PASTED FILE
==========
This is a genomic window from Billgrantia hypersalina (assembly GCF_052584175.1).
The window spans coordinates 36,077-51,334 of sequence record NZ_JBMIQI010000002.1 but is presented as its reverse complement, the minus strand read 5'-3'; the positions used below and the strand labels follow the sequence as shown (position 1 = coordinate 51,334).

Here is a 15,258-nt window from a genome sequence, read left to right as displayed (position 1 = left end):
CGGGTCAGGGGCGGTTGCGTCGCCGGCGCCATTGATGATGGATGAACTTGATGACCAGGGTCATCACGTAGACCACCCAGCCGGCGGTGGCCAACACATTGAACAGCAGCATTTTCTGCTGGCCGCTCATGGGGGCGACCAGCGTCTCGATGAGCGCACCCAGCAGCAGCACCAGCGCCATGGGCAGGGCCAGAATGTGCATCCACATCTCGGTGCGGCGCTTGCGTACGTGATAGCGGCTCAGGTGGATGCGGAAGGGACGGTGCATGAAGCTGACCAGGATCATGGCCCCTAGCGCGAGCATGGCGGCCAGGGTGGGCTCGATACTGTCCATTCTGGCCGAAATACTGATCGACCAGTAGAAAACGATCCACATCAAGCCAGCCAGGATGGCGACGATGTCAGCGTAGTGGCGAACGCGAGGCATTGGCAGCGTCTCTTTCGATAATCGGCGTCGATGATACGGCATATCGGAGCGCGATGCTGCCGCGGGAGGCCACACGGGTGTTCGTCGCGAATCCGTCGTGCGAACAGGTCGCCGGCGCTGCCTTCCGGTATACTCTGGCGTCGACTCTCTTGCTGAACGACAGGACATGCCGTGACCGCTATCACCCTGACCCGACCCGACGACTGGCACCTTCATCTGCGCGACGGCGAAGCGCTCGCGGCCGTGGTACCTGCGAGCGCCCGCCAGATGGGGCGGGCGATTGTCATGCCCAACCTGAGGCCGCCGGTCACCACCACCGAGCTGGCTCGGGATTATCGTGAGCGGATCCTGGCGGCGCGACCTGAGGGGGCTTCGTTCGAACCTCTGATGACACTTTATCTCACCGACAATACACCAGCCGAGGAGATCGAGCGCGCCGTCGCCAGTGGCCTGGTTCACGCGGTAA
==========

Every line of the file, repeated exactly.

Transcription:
This is a genomic window from Billgrantia hypersalina (assembly GCF_052584175.1).
The window spans coordinates 36,077-51,334 of sequence record NZ_JBMIQI010000002.1 but is presented as its reverse complement, the minus strand read 5'-3'; the positions used below and the strand labels follow the sequence as shown (position 1 = coordinate 51,334).

Here is a 15,258-nt window from a genome sequence, read left to right as displayed (position 1 = left end):
CGGGTCAGGGGCGGTTGCGTCGCCGGCGCCATTGATGATGGATGAACTTGATGACCAGGGTCATCACGTAGACCACCCAGCCGGCGGTGGCCAACACATTGAACAGCAGCATTTTCTGCTGGCCGCTCATGGGGGCGACCAGCGTCTCGATGAGCGCACCCAGCAGCAGCACCAGCGCCATGGGCAGGGCCAGAATGTGCATCCACATCTCGGTGCGGCGCTTGCGTACGTGATAGCGGCTCAGGTGGATGCGGAAGGGACGGTGCATGAAGCTGACCAGGATCATGGCCCCTAGCGCGAGCATGGCGGCCAGGGTGGGCTCGATACTGTCCATTCTGGCCGAAATACTGATCGACCAGTAGAAAACGATCCACATCAAGCCAGCCAGGATGGCGACGATGTCAGCGTAGTGGCGAACGCGAGGCATTGGCAGCGTCTCTTTCGATAATCGGCGTCGATGATACGGCATATCGGAGCGCGATGCTGCCGCGGGAGGCCACACGGGTGTTCGTCGCGAATCCGTCGTGCGAACAGGTCGCCGGCGCTGCCTTCCGGTATACTCTGGCGTCGACTCTCTTGCTGAACGACAGGACATGCCGTGACCGCTATCACCCTGACCCGACCCGACGACTGGCACCTTCATCTGCGCGACGGCGAAGCGCTCGCGGCCGTGGTACCTGCGAGCGCCCGCCAGATGGGGCGGGCGATTGTCATGCCCAACCTGAGGCCGCCGGTCACCACCACCGAGCTGGCTCGGGATTATCGTGAGCGGATCCTGGCGGCGCGACCTGAGGGGGCTTCGTTCGAACCTCTGATGACACTTTATCTCACCGACAATACACCAGCCGAGGAGATCGAGCGCGCCGTCGCCAGTGGCCTGGTTCACGCGGTAA